Phoebe Handler

Major: Environmental Studies
Hometown: Allison Park, Pennsylvania

Phoebe Handler '12

What made you choose Wellesley?

Though I decided to apply to Wellesley because of its reputation as an elite liberal arts institution, I found that I was always a bit skeptical about how the school would “fit” me. Even coming from an all-girls high school, I was unconvinced that any single-sex college would be the right place for me. It took about an hour of my Spring Open Campus visit for me to realize that Wellesley was actually the perfect “fit” for me. Never before had I felt so engaged by my peers—I was surrounded by women like me who were interested, engaged, and ambitious about their passions. That was the environment I wanted to spend four years in!

What's been your most memorable class so far?

Environmental Policy (ES/POL 312). Each week about 12 of us gathered in a seminar room around a large square table. Class meetings were structured around discussion of that week’s readings and were generally very active, with minimal lecture from the professor. In one class we split into pairs to portray ambassadors representing a particular nation’s arguments in a debate about the legalization of whaling. We had a heated debate as my classmates and I took on the characters of these national opinions in arguing the merits of this controversial topic.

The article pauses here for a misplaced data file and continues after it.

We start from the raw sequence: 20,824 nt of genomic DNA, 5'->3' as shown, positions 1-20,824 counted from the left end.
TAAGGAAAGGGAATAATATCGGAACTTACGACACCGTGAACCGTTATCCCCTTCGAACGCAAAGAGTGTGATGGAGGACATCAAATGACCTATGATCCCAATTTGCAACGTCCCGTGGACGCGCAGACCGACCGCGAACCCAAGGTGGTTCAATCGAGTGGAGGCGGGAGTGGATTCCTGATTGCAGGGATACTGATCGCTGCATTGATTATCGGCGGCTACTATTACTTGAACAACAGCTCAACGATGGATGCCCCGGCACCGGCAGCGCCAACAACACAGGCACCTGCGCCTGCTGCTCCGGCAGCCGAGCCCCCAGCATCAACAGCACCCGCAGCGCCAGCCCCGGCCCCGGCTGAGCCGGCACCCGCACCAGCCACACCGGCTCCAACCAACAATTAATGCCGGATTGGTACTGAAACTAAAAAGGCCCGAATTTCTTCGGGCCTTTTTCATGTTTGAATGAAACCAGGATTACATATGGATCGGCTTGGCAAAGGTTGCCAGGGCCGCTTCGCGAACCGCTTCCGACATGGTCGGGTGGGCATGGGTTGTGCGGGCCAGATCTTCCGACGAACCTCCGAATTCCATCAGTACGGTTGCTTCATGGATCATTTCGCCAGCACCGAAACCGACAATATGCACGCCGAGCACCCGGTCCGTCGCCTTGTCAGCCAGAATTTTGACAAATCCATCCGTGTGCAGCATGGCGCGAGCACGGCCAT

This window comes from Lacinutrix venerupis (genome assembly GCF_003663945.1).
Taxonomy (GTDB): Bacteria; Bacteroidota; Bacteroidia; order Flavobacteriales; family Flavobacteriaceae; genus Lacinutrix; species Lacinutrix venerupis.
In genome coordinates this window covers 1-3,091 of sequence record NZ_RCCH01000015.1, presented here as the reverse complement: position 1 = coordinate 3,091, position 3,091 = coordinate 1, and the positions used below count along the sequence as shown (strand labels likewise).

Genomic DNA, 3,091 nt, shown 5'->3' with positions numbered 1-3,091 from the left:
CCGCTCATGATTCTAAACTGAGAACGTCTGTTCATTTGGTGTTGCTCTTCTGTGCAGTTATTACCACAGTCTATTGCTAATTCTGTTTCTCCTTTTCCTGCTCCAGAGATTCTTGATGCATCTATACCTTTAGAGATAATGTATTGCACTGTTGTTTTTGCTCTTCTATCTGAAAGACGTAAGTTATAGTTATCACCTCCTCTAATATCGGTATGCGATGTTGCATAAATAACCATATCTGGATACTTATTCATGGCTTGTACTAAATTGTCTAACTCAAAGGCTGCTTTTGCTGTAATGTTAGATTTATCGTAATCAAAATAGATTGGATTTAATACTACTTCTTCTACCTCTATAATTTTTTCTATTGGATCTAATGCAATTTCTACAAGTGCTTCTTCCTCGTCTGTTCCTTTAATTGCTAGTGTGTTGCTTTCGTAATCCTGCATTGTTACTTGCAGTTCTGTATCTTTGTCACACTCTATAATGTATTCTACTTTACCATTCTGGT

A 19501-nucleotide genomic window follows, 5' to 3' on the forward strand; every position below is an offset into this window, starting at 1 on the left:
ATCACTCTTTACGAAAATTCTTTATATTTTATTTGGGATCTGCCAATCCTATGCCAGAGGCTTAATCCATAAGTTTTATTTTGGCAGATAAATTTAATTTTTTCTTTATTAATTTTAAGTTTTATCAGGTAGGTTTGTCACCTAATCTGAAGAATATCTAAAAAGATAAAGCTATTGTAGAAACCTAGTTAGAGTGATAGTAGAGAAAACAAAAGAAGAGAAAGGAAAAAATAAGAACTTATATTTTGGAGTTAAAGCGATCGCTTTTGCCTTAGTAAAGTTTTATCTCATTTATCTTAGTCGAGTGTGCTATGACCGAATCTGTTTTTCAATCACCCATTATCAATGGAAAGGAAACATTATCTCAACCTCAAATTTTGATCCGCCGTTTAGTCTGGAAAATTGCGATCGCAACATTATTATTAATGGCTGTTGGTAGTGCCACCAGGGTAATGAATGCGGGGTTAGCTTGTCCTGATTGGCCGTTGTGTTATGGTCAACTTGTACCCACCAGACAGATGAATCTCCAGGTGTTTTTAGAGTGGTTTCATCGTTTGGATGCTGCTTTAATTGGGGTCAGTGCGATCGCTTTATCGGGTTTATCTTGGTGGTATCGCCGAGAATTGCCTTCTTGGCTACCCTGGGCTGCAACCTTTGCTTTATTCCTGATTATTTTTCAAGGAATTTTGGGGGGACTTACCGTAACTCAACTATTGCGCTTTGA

The course also had two major projects. The first was a group project with the purpose of “bringing about an environmental change on campus” by the end of the semester. My group took on the challenge of institutionalizing composting at all large on-campus events. We met with dining services, facilities management, custodial, and other offices on campus to coordinate the effort. Our group facilitated composting at the Tanner Conference, saving about 180 pounds of compost from entering the waste stream. With the help of a “Green Grant,” we were able to fund two positions within the Office of Sustainability to coordinate composting at future events.

The second component of the course was an independent research paper in which we designed a study to explore how policy was used to mitigate an environmental problem in the United States. I assessed how the Precautionary Principal was applied to regulations of toxic chemicals under the Toxic Substances Control Act of 1976. This taught me about the nuances of regulations and the muddy nature of environmental regulations. This project, which required us to formulate and carry out our own research investigation, was definitely an academic challenge!

What is your favorite spot on campus?

The path around Lake Waban. When I need an escape from schoolwork, I can always take a run or walk through the woods and lose myself in the trees and glistening water. I also love to spend time on the wooden benches that are suspended over Lake Waban from the lake path. For me, those benches are a retreat where I can go to take a deep breath and watch the moonlight reflecting on the lake. Sometimes you can even hear the swans!

Is there something you are especially passionate about?